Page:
Reading for understanding: An investigation into teachers’ reading comprehension strategies in Grade three isiXhosa Home Language classrooms in the Western Cape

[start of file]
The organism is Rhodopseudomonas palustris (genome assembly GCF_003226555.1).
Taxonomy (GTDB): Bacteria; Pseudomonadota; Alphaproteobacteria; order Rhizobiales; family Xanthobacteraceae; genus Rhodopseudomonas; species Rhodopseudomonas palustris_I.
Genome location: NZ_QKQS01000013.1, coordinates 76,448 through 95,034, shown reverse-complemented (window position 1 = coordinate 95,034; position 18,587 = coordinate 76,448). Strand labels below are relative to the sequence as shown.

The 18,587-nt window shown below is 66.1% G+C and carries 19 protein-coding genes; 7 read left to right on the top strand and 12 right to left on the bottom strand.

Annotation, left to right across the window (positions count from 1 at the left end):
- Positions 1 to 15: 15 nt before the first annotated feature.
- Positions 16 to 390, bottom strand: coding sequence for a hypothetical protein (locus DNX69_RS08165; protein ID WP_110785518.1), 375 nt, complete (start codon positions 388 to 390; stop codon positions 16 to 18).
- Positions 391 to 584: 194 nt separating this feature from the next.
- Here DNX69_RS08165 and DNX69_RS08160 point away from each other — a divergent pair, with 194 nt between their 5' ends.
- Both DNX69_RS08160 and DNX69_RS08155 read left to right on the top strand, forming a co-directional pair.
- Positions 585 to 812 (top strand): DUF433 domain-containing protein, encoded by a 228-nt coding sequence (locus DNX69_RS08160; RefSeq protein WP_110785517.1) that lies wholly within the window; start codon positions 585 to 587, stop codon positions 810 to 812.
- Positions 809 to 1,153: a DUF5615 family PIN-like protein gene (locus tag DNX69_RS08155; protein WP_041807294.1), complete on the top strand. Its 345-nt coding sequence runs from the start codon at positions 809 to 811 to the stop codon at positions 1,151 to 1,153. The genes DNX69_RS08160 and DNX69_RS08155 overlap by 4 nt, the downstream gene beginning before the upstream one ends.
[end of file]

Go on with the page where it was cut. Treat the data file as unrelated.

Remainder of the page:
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Reading is one of the components of literacy that plays a crucial role in accessing knowledge. It develops the children’s mind and stimulates their understanding of the reading content and enables them to function and communicate effectively in society. Research conducted in the field of literacy suggests that there is a literacy crisis (especially in reading), around the world. Recent research indicates that South African Foundation Phase learners perform poorly in reading comprehension. Considering poor literacy results observed in South Africa, it is important to explore reading as a socio-cultural and cognitive practice and to identify the factors that contribute towards adequate acquisition of reading comprehension skills in the Foundation Phase. Thus the focus of this study is on reading comprehension in isiXhosa Home Language which is used as the main language of learning and teaching from Grade R - 3. I have used a qualitative approach as an underpinning research methodological framework for this study. Data was collected by means of interviews and classroom observations from two selected Grade three classrooms in one primary school in the Western Cape. The findings of this study illustrate the significance of learners’ prior knowledge and the use of adequate resources to enhance learners’ reading comprehension. The study concludes that reading comprehension is a cognitive process that demands innovative teaching approaches that will facilitate meaningful learning across the curriculum.